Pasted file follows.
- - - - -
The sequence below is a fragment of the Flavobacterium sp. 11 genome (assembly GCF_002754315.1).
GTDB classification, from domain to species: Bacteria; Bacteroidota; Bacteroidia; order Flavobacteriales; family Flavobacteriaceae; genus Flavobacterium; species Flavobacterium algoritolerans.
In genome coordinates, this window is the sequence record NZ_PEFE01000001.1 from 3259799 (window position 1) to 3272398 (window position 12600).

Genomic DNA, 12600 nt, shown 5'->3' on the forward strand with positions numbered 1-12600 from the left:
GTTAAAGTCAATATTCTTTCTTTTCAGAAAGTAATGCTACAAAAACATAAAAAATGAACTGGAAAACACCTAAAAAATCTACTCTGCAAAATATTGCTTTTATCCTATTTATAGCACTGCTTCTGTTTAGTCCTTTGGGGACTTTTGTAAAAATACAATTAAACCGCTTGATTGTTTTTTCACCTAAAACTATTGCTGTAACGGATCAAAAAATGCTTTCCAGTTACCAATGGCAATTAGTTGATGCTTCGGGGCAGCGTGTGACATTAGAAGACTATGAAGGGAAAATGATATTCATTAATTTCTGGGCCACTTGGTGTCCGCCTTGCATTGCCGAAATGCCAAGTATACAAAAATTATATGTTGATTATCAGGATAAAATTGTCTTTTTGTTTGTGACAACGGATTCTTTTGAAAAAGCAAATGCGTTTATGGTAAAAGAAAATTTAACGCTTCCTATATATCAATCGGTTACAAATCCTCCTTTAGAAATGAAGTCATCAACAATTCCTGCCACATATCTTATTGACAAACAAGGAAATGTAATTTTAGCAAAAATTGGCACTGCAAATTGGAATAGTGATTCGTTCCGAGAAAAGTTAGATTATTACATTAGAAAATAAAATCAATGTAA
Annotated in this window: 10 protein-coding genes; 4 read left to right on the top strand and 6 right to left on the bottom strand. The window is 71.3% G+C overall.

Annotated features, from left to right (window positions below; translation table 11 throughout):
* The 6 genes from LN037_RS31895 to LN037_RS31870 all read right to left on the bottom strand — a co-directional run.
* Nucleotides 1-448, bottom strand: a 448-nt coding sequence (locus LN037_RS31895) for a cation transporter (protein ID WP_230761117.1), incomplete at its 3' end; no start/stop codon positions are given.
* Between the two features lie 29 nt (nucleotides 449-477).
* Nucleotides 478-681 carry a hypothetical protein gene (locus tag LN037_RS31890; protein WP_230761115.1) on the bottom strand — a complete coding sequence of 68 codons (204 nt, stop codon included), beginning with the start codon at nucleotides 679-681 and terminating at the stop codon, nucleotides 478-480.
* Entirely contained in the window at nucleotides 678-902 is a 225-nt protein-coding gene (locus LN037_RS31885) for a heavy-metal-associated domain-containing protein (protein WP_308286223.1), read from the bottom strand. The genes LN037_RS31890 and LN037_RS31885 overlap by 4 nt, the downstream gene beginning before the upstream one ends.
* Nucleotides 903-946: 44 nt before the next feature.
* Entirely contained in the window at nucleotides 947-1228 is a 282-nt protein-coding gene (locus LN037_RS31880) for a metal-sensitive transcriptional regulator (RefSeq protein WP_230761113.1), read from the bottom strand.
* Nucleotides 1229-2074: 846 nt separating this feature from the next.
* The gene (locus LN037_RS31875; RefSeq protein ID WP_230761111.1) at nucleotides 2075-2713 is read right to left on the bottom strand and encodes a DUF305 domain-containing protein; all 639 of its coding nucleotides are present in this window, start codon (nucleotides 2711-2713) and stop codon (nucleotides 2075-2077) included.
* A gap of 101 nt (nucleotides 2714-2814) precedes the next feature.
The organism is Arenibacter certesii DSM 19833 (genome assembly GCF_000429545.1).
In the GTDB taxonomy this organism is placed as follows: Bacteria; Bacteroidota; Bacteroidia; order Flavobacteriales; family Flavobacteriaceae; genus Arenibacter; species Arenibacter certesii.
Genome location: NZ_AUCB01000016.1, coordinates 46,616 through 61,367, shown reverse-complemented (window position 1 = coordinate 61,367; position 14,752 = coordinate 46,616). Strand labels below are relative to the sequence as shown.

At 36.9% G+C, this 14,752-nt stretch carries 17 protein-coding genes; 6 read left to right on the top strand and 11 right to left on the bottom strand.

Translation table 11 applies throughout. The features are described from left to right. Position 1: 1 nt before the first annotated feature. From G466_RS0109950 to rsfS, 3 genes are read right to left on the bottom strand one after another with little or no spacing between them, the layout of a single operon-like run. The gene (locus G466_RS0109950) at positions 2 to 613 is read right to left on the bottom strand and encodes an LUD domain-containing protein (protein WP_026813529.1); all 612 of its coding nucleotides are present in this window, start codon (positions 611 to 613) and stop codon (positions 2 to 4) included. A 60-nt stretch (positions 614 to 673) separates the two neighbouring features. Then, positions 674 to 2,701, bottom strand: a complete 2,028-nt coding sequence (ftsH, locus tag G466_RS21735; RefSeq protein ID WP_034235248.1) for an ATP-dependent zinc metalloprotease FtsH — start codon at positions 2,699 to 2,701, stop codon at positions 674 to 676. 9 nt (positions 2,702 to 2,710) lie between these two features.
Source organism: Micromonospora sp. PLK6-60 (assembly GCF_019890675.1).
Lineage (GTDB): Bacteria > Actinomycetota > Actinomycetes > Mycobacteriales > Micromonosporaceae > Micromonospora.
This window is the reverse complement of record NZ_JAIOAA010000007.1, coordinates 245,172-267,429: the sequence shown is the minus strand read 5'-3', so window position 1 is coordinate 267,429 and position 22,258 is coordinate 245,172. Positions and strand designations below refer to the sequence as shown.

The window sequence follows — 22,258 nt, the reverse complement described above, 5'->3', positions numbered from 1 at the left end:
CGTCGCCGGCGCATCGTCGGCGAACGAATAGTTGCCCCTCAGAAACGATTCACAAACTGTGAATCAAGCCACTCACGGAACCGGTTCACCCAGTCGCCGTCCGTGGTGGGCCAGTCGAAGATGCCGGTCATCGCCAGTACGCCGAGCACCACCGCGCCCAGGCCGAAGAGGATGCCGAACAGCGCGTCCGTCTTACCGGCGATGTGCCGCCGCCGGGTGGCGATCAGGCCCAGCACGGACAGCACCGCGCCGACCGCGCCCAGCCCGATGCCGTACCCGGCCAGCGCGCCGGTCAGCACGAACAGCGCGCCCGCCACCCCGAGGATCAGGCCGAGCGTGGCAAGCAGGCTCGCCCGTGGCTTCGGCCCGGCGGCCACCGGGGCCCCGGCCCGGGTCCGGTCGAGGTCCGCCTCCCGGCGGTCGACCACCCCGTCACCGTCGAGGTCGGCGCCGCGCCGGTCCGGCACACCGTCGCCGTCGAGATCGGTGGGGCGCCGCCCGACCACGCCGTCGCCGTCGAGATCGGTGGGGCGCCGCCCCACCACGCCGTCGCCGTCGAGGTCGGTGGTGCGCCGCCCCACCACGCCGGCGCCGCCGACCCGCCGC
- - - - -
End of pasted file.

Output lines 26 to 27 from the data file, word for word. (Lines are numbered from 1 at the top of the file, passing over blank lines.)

The window sequence follows — 22,258 nt, the reverse complement described above, 5'->3', positions numbered from 1 at the left end:
CGTCGCCGGCGCATCGTCGGCGAACGAATAGTTGCCCCTCAGAAACGATTCACAAACTGTGAATCAAGCCACTCACGGAACCGGTTCACCCAGTCGCCGTCCGTGGTGGGCCAGTCGAAGATGCCGGTCATCGCCAGTACGCCGAGCACCACCGCGCCCAGGCCGAAGAGGATGCCGAACAGCGCGTCCGTCTTACCGGCGATGTGCCGCCGCCGGGTGGCGATCAGGCCCAGCACGGACAGCACCGCGCCGACCGCGCCCAGCCCGATGCCGTACCCGGCCAGCGCGCCGGTCAGCACGAACAGCGCGCCCGCCACCCCGAGGATCAGGCCGAGCGTGGCAAGCAGGCTCGCCCGTGGCTTCGGCCCGGCGGCCACCGGGGCCCCGGCCCGGGTCCGGTCGAGGTCCGCCTCCCGGCGGTCGACCACCCCGTCACCGTCGAGGTCGGCGCCGCGCCGGTCCGGCACACCGTCGCCGTCGAGATCGGTGGGGCGCCGCCCGACCACGCCGTCGCCGTCGAGATCGGTGGGGCGCCGCCCCACCACGCCGTCGCCGTCGAGGTCGGTGGTGCGCCGCCCCACCACGCCGGCGCCGCCGACCCGCCGC